Easy to listen to but not easy listening – that is John McLeod’s assessment of his music, which is enjoying welcome exposure in his 80th birthday year.
Celebrations of significant composer birthdays tend to generate a flurry of performances and new commissions, providing an opportunity to reflect on and reassess a body of work anew. Although this is a busy year for the Scottish composer John McLeod, who turned 80 in March, he believes the additional exposure is indicative of how new technology has helped draw attention to his work.
Twenty years ago, McLeod took Britten’s advice that a composer if he can help it must also be an entrepreneur, and took all his publisher contracts back, setting up his own independent publishing company, Griffin Music. The Aberdeen-born composer says promoting and having control of his own work has made a huge difference to reaching a wider audience as has being online. The 20 tracks he uploaded on to SoundCloud last year have so far received more than 4,000 hits.
Describing his music as post-modernist, McLeod is delighted that this type of music is at last attracting attention. ‘In the 1960s there wasn’t an appetite for composers who didn’t write in a post-Darmstadt way. My music is the opposite of that, fairly easy to listen to but by no means easy listening, it can be quite challenging.’
Over the years the influences on McLeod’s music have been rich and varied. When he started composing in his teens his heroes were Shostakovich, Debussy, Ravel. After he studied with Lennox Berkeley, McLeod’s horizons widened further with the study of Boulez, Messiaen and Birtwistle during a year-long fellowship at the Royal Northern College of Music. But the biggest shift in style came in the late 1980s when he got to know Witold Lutosławski and was hugely influenced by his new ideas, particularly aleatoric music.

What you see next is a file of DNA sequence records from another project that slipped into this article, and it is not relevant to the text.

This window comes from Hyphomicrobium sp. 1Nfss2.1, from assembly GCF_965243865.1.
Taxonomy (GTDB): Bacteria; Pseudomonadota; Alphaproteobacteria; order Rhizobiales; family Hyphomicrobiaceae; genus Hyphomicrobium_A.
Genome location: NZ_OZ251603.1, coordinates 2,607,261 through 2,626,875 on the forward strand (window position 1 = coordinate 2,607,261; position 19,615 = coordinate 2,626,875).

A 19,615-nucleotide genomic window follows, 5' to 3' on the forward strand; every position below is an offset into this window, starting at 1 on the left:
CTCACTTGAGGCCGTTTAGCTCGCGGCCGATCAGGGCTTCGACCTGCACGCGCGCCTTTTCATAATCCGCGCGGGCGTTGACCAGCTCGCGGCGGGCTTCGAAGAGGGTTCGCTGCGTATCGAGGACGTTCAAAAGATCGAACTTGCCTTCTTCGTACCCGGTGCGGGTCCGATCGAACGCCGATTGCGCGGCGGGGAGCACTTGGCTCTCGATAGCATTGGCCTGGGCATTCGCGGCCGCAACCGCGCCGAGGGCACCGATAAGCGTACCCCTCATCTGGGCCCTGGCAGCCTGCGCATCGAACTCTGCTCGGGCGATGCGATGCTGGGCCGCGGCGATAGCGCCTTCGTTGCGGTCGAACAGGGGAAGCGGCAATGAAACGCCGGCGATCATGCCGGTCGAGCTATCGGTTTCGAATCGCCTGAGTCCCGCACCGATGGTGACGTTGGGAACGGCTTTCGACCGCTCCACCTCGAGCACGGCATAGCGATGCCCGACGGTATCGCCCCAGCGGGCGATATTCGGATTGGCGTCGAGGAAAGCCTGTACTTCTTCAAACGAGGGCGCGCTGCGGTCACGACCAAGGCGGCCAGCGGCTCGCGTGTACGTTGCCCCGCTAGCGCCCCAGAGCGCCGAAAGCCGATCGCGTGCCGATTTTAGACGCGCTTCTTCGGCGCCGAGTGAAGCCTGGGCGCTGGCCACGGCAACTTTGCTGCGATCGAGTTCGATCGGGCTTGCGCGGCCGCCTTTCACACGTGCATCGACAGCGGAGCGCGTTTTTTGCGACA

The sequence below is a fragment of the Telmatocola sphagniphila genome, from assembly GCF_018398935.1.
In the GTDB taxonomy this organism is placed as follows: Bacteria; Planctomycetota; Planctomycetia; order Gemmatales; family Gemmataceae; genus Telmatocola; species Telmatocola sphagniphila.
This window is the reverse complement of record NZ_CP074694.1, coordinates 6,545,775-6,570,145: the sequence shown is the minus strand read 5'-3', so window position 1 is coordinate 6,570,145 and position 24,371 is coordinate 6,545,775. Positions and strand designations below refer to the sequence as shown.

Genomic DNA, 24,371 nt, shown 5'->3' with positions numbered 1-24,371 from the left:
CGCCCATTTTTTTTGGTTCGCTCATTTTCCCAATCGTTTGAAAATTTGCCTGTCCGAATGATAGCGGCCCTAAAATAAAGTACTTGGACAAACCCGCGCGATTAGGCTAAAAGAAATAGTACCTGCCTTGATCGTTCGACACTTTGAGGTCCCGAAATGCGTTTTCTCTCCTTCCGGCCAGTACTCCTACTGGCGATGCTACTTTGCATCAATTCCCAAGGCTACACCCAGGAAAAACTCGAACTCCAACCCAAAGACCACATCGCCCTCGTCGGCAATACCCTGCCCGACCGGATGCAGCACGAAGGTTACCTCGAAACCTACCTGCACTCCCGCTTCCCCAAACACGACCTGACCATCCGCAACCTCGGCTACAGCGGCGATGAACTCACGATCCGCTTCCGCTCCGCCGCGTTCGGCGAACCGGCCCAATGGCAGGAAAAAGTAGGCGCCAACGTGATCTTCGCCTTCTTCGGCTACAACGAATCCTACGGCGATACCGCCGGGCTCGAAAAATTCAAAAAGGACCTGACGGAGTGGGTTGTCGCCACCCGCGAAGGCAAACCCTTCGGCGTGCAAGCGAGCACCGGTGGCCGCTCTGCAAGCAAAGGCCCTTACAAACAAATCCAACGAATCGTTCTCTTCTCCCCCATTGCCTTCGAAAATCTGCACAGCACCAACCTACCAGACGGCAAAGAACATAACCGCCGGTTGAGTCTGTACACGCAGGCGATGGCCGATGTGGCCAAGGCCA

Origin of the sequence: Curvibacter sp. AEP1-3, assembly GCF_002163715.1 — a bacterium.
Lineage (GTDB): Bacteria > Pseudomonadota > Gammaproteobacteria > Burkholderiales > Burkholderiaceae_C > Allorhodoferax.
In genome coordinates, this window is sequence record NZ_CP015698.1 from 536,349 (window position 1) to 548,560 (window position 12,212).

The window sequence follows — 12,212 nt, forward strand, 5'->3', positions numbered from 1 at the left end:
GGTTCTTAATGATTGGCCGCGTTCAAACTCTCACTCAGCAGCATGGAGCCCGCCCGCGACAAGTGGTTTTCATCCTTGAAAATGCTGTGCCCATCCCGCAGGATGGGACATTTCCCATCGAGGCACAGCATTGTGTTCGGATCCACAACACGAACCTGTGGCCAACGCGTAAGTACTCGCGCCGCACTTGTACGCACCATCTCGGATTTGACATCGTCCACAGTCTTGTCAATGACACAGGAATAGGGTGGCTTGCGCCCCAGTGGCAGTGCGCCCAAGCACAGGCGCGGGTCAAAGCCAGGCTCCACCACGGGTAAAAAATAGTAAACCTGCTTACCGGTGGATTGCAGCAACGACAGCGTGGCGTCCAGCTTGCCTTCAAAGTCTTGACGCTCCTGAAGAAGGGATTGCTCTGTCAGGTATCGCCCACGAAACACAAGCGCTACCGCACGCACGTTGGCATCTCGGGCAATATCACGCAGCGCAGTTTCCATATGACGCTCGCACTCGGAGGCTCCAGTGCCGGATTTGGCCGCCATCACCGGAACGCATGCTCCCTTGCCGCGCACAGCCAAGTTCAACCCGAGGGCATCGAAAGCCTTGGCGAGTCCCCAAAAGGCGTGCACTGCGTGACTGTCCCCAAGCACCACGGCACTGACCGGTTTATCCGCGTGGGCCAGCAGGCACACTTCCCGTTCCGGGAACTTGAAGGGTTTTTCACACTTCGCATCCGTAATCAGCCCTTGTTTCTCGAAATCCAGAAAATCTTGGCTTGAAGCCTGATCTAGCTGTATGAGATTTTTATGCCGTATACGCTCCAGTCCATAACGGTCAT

‘It gave players tremendous freedom by taking away the barlines and creating textures which were very exciting,’ says McLeod. ‘It was probably the turning point for me in developing a new musical language. My music is a mixture of French, Russian and Polish; a bit of a melting point out of which a style emerges which is hopefully my own.’
Over the years his music has kept evolving, as his confidence has increased. He says this first crystallised in the 1980s with three symphonic song cycles: Leider der Jugend, which won the Guinness Prize, The Seasons of Dr Zhivago, and The Whispered Name. These critically acclaimed pieces gave him the confidence that he could write for orchestra and were swiftly followed by The Gokstad Ship and The Song of Dionysius, his percussion concerto for Evelyn Glennie, performed at the 1989 Proms.
This year’s Proms will see Donald Runnicles and the BBCSSO perform McLeod’s 2001 work, The Sun Dances. Inspired by a small west of Scotland community’s belief that the sun dances on Easter Sunday, McLeod says the work contains all his musical trademarks. ‘It’s a tone poem, not just an abstract piece of music with aleatoric bits, big tunes, all sorts of things.’
Indeed, many of McLeod’s titles for works reflect his passion for art and literature – outside music his big hobby is writing short stories. Although he hasn’t yet published any of the contents of his bottom drawer, McLeod says he would love to write the music and libretto for an opera. It is surprising that a composer of such stature and experience has not had an opera performed. He came close in the 1990s with a work he wrote for Scottish Opera which was unfortunately a casualty of a company crisis and a change in management.
McLeod hopes there is still time to fulfil this ambition and takes heart from the experiences of other composers. ‘Janáček wrote his best works towards the end of his life and Elliott Carter was 101 when his last work was premiered. It’s always nice to get surprises such as new commissions and revivals of other works, so hopefully this won’t be a one-year wonder, as I just want to keep on writing.’
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